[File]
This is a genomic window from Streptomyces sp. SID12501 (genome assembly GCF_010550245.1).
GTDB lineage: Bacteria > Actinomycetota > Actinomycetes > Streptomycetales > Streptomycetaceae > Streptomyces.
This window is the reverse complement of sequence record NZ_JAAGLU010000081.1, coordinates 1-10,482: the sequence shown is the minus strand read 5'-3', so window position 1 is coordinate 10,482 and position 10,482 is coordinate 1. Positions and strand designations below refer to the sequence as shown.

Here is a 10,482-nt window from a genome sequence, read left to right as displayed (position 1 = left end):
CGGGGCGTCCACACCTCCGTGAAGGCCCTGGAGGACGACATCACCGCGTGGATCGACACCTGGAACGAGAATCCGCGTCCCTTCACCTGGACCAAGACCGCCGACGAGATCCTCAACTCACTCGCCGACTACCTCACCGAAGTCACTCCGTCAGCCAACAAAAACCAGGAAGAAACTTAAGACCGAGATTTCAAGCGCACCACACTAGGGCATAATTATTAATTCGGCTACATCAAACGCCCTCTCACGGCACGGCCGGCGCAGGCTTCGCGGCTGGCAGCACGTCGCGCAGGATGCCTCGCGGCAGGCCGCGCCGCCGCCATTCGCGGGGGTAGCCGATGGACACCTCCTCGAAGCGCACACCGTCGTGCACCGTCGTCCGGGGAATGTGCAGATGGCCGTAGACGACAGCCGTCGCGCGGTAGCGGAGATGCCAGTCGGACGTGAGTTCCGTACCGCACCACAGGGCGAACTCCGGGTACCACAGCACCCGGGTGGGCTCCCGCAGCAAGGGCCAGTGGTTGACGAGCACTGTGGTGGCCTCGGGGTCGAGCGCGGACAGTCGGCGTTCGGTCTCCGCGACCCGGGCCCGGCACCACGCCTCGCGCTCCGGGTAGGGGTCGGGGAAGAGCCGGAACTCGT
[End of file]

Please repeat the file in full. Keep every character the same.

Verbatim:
This is a genomic window from Streptomyces sp. SID12501 (genome assembly GCF_010550245.1).
GTDB lineage: Bacteria > Actinomycetota > Actinomycetes > Streptomycetales > Streptomycetaceae > Streptomyces.
This window is the reverse complement of sequence record NZ_JAAGLU010000081.1, coordinates 1-10,482: the sequence shown is the minus strand read 5'-3', so window position 1 is coordinate 10,482 and position 10,482 is coordinate 1. Positions and strand designations below refer to the sequence as shown.

Here is a 10,482-nt window from a genome sequence, read left to right as displayed (position 1 = left end):
CGGGGCGTCCACACCTCCGTGAAGGCCCTGGAGGACGACATCACCGCGTGGATCGACACCTGGAACGAGAATCCGCGTCCCTTCACCTGGACCAAGACCGCCGACGAGATCCTCAACTCACTCGCCGACTACCTCACCGAAGTCACTCCGTCAGCCAACAAAAACCAGGAAGAAACTTAAGACCGAGATTTCAAGCGCACCACACTAGGGCATAATTATTAATTCGGCTACATCAAACGCCCTCTCACGGCACGGCCGGCGCAGGCTTCGCGGCTGGCAGCACGTCGCGCAGGATGCCTCGCGGCAGGCCGCGCCGCCGCCATTCGCGGGGGTAGCCGATGGACACCTCCTCGAAGCGCACACCGTCGTGCACCGTCGTCCGGGGAATGTGCAGATGGCCGTAGACGACAGCCGTCGCGCGGTAGCGGAGATGCCAGTCGGACGTGAGTTCCGTACCGCACCACAGGGCGAACTCCGGGTACCACAGCACCCGGGTGGGCTCCCGCAGCAAGGGCCAGTGGTTGACGAGCACTGTGGTGGCCTCGGGGTCGAGCGCGGACAGTCGGCGTTCGGTCTCCGCGACCCGGGCCCGGCACCACGCCTCGCGCTCCGGGTAGGGGTCGGGGAAGAGCCGGAACTCGT